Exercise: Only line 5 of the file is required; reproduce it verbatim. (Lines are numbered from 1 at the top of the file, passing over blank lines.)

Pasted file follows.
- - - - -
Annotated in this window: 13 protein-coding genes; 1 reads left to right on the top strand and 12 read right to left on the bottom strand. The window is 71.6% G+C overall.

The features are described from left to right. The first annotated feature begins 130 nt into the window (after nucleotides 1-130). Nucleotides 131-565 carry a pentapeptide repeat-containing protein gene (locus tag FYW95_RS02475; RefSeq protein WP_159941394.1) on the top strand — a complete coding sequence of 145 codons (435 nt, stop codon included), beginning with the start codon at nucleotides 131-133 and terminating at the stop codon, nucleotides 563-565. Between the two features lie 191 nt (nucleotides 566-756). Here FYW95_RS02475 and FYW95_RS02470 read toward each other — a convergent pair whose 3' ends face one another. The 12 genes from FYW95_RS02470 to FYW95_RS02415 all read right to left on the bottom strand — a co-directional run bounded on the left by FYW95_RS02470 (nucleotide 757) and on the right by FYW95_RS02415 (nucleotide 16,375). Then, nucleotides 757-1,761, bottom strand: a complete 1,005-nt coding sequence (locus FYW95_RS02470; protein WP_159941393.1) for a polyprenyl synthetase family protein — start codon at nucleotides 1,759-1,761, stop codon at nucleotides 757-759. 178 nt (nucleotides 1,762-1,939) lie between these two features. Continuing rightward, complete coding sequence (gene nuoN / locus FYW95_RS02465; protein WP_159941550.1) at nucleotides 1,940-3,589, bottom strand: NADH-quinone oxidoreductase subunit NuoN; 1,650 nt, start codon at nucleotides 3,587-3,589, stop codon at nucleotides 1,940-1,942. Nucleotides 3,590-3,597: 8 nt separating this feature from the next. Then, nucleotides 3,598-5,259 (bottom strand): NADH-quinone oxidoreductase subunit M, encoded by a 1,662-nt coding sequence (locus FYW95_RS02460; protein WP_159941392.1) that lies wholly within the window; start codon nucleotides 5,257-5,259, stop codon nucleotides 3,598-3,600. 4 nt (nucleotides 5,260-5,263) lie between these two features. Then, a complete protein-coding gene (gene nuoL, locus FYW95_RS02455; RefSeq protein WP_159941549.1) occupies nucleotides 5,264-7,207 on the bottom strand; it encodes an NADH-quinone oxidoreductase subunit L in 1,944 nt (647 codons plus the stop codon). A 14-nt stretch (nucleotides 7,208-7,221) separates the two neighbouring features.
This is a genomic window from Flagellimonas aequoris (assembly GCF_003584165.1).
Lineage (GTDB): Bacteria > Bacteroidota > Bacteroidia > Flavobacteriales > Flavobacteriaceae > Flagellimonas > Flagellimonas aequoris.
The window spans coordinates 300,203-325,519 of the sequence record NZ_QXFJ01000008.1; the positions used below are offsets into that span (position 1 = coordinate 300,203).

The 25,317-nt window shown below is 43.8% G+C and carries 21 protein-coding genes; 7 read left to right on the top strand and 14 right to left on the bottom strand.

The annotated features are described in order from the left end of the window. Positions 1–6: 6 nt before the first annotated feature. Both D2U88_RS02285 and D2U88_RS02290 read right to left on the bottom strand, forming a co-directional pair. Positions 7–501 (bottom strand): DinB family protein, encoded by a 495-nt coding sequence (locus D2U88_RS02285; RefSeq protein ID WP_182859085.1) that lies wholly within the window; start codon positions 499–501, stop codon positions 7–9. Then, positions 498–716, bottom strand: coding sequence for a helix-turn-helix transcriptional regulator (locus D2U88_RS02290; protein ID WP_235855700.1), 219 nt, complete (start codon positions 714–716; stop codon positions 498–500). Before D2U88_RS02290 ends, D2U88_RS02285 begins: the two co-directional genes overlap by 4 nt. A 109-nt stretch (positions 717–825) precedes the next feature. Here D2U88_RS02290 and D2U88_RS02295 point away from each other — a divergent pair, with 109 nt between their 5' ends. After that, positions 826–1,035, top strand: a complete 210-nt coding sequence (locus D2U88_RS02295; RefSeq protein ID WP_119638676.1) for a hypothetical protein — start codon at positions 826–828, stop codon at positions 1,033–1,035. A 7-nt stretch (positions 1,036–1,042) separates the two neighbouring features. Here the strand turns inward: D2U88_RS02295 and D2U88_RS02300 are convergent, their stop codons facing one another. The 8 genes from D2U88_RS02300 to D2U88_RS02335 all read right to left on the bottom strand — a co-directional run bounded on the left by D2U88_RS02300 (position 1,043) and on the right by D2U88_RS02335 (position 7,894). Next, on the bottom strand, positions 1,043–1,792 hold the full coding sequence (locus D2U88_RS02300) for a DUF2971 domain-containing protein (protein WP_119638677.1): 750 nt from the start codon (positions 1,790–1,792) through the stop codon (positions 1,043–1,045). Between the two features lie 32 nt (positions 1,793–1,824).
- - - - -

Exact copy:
The window spans coordinates 300,203-325,519 of the sequence record NZ_QXFJ01000008.1; the positions used below are offsets into that span (position 1 = coordinate 300,203).